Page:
UPDATE: Thursday at 1:00 p.m.
National Hurricane Center forecast models for Tropical Storm Nate, expected to form into a hurricane by the weekend, now show the Cayman Islands outside the zone projected to receive tropical storm-force winds.
The tropical storm is not forecast to hit the Cayman Islands. It is expected to reach its closest point to Grand Cayman Friday morning at some 275-miles southwest of the island.
The storm is currently between Puerto Cabezas, Nicaragua, and Puerto Lempira, Honduras.
A Tropical Storm Warning remains in effect for Sandy Bay Sirpi, Nicaragua, to Punta Castilla, Honduras. A Hurricane Watch is in effect for Punta Herrero to Rio Lagartos, Mexico.
UPDATE: Thursday at 10:45 a.m.
As of 10 a.m. local time, the center of Tropical Storm Nate had moved inland over northeastern Nicaragua.
The storm continued to pick up speed, moving at 9 miles per hour northwest. The system is expected turn north-northwest at a faster speed later today and continue on the trajectory through Friday night.
UPDATE: Thursday at 9:30 a.m.
Tropical Depression 16 was upgraded to Tropical Storm Nate as it neared the eastern coast of Nicaragua this morning.
A Tropical Storm Warning remains in effect from Sandy Bay Sirpi, Nicaragua, to Punta Castilla, Honduras.
A Hurricane Watch has been issued in Mexico from Punta Herrero to Rio Lagartos.
The tropical storm is not forecast to hit the Cayman Islands. It is expected to reach its closest point to Grand Cayman Friday morning at some 287-miles southwest of the island.
The National Weather Service has advised residents to follow local media for weather updates.
Swells from the storm are already affecting the coast of Nicaragua. Land areas around the northwestern Caribbean will be affected later this week. Swells will likely generate life-threatening surf and rip current conditions.
Little change in storm strength is expected today.
Residents of Honduras, the Bay Islands, western Cuba and the Yucatan Peninsula are advised to monitor the progress of the storm.
Nate continued a northwestern motion at 8 miles per hour with maximum sustained winds of 40 miles per hour. The system was expected to pick up speed later in the day and through Friday night.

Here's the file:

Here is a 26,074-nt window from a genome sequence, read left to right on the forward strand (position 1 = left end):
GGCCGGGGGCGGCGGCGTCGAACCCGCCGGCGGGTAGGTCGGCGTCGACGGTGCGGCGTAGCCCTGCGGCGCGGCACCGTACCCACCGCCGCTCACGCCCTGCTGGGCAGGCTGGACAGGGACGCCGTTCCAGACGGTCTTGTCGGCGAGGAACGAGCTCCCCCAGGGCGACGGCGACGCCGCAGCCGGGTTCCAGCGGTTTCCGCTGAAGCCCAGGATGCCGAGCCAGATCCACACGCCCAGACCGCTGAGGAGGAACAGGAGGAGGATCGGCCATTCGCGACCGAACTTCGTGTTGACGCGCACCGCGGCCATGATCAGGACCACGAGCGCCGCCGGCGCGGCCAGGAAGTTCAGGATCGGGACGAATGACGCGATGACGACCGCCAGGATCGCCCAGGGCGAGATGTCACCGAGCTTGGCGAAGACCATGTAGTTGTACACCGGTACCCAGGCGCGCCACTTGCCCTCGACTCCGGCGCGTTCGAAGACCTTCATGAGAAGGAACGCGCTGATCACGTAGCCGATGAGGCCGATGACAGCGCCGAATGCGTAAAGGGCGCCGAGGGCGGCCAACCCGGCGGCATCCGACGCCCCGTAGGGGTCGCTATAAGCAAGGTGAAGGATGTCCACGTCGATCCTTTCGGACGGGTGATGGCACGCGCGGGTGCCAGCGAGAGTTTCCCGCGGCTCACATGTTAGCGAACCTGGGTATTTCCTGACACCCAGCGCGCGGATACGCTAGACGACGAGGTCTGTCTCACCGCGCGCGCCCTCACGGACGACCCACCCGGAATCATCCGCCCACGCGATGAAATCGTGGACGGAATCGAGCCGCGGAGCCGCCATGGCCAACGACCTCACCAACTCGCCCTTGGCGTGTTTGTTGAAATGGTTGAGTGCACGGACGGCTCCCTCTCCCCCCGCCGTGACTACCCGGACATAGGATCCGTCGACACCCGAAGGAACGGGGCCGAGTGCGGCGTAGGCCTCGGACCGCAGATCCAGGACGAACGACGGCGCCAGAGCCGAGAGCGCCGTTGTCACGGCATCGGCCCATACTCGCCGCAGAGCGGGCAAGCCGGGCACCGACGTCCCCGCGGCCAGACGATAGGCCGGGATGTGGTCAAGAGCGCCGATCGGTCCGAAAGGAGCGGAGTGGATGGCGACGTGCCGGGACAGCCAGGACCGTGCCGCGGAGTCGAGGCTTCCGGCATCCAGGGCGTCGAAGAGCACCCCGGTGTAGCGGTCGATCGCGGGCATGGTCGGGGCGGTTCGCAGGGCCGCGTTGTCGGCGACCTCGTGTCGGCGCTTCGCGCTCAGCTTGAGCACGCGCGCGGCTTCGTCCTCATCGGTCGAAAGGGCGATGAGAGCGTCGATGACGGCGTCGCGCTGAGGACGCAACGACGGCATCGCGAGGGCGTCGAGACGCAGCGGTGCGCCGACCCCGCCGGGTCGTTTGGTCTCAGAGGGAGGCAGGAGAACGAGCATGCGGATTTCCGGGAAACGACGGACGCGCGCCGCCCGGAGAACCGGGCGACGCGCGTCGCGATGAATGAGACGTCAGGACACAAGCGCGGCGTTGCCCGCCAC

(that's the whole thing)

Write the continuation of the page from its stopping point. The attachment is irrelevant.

Tropical storm-force winds reaching 60 miles per hour are reaching outward from the storm, mostly affecting the ocean.
The center of the storm is forecast to pass over northeastern Nicaragua and eastern Honduras today. It will then move over the northwestern Caribbean Sea tonight and Friday.
Heavy rainfall and strong winds are expected across much of Central America. Nicaragua is expected to receive 15 to 20 inches of rain, with up to 30 inches falling in isolated areas.
A tropical depression east of Nicaragua was forecast to intensify over coming days, as the system moved northwest toward the Gulf Coast.
The storm path was not projected to hit the Cayman Islands. The outer cone of tropical storm force winds, however, could affect the islands by Thursday evening or Friday morning.
The Cayman Islands National Weather Service advised that the storm poses no immediate risk to the islands, but urged residents to follow weather updates in local media.
Forecast models Wednesday showed Tropical Depression 16 moving northwest at 7 miles per hour. It was expected to hit the coast of Nicaragua early Thursday before moving north toward eastern Honduras and emerging over the northwestern Caribbean Sea on Friday.
The depression, if upgraded to a storm, would be named Nate.
The system was expected to bring 15 to 20 inches of rain and tropical storm conditions to portions of Nicaragua and Honduras through Thursday. Maximum rainfall could reach 30 inches in isolated areas. Costa Rica and Panama were expected to receive 2 to 5 inches of rain. Areas forecast to receive heavy rains are at risk of life-threatening flash floods and mudslides.
A Tropical Storm Warning was issued from Sandy Bay Sirpi, Nicaragua, north to Punta Castilla, Honduras. The U.S. National Hurricane Center described the environmental conditions as conducive for the storm intensifying over the next 24 to 36 hours.
“Rapid intensification is a possibility over the northwestern Caribbean or southern Gulf of Mexico while the system is traversing rather warm and deep waters, although it remains to be seen how separate the depression becomes from a larger gyre over central America,” the National Hurricane Center’s official forecast said Wednesday morning.
Residents of the Bay Islands, western Cuba and the Yucatan Peninsula were advised to monitor the progress of the storm. The system is expected to continue strengthening as it moves over the Gulf of Mexico on Friday and through the weekend.
It may affect areas of the northern Gulf Coast as a hurricane by the weekend. Forecasters advised, however, that it is still too early to determine timing and intensity. Residents of the Gulf Coast from Louisiana to Florida were advised to monitor the storm.